The model of the object from the business perspective (in my academic example) would suggest that an id isn't needed. However, the model from a technical perspective requires an id (more specifically, hibernate wants one). There's obvious tension here so I like to be clear what I'm trying to model (business or technical).

Out of interest, what does the id represent in your example?

So, when we think about the idea of identity (in the Eric Evans sense), for an object or Entity to exist, it must have a identity (Entities are equal if their identities are equal regardless of whether their content is equal). For me that means

It doesn't make sense to new up an Entity without an identity (in this case an id)

I'd also suggest

There is no such thing as an "almost" immutable object, it is either immutable or it isn't

If you use a work around like suggested above, you should be upfront about the fact that your object is no longer immutable. This may be ok (again, why do you want immutability?). I don't think having a domain object that can have a null for an id (that is later replaced in a copy) is a good idea. It makes for a "special case" which can be avoided by modelling it differently and opens you up to handling the special case in lots of places (potentially).

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I think that the second approach is best, using synchronization as appropriate. The overheads of lazy initialization and synchronizing of an object getter are probably insignificant.

I also suspect that the first approach will have equivalent (or worse) overheads if you compare complete implementations. For instance, it will either need to synchronize the Map, or use a Concurrent map that has overheads of its own. And the fact that the map is a shared data structure means that the chance of contention will be higher than for a getter on a (generally) unshared object.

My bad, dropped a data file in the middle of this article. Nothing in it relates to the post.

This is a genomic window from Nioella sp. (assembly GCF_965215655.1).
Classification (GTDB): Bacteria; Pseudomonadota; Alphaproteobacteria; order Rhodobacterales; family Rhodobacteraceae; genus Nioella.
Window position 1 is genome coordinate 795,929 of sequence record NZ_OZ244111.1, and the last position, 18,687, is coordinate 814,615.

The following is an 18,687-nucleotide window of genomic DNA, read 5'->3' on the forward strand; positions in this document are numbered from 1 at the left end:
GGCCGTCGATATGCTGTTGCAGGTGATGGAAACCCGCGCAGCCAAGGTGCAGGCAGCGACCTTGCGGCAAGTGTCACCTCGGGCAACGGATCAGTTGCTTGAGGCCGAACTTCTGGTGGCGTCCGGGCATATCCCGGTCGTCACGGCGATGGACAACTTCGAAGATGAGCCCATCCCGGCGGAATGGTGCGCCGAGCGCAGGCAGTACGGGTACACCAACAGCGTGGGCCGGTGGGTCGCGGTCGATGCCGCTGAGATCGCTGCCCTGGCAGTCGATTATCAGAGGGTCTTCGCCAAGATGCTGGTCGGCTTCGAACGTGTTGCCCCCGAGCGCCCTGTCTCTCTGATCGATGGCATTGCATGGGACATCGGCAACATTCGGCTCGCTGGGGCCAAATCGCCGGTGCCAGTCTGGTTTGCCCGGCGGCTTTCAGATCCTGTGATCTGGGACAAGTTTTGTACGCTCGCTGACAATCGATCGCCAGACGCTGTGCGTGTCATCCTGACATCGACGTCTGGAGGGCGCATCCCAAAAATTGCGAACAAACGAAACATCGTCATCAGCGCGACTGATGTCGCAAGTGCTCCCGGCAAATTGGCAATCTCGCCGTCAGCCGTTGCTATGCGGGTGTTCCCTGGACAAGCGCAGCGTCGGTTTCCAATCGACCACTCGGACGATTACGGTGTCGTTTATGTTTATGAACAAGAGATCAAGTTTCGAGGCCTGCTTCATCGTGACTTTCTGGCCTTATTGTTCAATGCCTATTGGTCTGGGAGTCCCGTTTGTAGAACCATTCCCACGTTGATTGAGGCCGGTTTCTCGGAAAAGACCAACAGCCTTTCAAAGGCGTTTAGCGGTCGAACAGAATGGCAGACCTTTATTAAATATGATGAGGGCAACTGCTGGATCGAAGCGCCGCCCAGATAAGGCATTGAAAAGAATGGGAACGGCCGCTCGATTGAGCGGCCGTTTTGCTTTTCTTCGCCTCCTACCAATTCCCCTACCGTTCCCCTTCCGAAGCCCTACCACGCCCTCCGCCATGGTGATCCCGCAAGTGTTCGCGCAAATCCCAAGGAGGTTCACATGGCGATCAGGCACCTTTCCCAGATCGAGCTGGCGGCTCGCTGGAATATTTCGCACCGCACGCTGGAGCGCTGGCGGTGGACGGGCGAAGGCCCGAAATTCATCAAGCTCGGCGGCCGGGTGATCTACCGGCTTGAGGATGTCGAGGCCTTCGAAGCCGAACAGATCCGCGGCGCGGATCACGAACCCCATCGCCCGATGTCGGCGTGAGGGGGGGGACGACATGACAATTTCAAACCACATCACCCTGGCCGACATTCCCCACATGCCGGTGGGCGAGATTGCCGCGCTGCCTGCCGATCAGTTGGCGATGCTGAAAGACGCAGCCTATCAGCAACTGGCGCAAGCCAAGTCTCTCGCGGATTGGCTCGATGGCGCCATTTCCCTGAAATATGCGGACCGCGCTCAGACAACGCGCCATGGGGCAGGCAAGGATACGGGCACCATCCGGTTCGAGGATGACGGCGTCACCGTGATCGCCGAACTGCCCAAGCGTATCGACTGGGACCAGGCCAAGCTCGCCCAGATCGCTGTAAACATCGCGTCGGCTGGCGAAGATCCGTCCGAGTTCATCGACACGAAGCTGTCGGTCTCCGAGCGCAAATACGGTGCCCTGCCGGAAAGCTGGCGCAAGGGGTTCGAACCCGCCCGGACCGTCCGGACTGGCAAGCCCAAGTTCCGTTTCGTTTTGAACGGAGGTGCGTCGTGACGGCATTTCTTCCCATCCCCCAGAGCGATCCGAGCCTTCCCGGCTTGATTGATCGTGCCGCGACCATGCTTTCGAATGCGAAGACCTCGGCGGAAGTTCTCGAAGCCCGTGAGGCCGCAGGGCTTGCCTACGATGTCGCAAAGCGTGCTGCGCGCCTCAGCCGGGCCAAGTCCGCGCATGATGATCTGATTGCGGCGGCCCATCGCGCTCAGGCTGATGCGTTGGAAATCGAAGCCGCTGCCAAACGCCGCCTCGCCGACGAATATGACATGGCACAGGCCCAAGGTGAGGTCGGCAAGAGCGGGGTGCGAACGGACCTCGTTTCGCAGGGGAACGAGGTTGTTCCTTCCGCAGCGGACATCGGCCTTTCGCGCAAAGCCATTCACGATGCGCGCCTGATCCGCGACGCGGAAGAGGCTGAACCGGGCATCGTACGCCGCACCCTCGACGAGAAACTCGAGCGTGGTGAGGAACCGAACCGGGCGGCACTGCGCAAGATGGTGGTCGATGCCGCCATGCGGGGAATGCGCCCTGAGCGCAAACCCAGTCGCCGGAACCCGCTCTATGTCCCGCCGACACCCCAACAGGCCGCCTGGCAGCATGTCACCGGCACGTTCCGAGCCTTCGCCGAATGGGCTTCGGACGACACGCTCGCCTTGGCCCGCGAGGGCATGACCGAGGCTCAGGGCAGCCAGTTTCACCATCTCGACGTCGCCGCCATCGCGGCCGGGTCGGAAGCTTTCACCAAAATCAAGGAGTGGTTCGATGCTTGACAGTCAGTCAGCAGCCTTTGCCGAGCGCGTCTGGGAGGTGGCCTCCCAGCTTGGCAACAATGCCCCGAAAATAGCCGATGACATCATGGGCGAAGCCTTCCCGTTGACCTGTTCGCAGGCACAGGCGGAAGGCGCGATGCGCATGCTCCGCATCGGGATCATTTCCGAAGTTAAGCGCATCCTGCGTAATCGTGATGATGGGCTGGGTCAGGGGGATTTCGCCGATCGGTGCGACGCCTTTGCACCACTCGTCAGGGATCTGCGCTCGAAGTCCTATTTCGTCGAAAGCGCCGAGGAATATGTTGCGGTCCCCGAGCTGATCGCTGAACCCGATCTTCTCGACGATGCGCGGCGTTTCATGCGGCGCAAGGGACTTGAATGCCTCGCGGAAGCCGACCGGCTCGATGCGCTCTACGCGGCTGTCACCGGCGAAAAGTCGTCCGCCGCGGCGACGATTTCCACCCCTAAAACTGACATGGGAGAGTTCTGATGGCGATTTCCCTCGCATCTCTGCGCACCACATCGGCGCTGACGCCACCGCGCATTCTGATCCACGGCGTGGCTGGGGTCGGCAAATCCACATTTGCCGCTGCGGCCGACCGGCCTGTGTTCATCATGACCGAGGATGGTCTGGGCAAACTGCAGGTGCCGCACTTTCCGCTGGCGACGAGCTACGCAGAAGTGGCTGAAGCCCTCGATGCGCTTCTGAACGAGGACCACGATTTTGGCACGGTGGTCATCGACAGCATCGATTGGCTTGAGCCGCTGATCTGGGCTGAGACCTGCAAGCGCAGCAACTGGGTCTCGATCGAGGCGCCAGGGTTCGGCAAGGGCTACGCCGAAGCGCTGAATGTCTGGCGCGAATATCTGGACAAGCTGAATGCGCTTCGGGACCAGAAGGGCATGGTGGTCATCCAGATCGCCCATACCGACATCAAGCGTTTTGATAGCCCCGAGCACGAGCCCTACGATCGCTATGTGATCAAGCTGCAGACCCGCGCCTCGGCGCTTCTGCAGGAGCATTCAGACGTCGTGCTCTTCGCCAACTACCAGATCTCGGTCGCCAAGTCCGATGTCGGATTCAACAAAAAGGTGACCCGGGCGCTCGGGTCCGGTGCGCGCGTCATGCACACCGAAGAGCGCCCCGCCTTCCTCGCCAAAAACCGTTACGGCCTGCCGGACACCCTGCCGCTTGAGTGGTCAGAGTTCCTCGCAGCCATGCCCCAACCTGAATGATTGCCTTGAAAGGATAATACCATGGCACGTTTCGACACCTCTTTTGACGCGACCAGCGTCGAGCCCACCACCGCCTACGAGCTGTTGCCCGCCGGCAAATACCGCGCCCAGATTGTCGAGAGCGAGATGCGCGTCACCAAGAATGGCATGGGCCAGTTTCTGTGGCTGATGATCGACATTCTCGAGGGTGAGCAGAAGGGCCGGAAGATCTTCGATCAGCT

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Couldn't agree more. Synchronization is a powerful tool when you use it correctly. But like any tool, when you use it incorrectly, very very bad things can happen. – corsiKa Feb 20 '11 at 5:56

Define an ID-holder class which contains a field for the ID. When an order is created, create a new ID-holder object with a blank ID and assign it to the order. The order itself will technically be shallow-immutable, but provided no attempt is made to "re-use" ID-holder objects for different orders, the only changes that may occur to the ID-holder object will be those which should be applied to the order or any copies thereof.

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Make a class immutable by following these guidelines :

a) ensure the class cannot be overridden - make the class final, or use static factories and keep constructors private

b) make fields private and final

c) force callers to construct an object completely in a single step, instead of using a no-argument constructor combined with subsequent calls to setXXX methods (that is, avoid the Java Beans convention)

d) do not provide any methods which can change the state of the object in any way - not just setXXX methods, but any method which can change state

e) if the class has any mutable object fields, then they must be defensively copied when passed between the class and its caller

Link for reference:

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The question doesn't ask for a guide to making thing immutable – Toby Aug 25 '11 at 8:15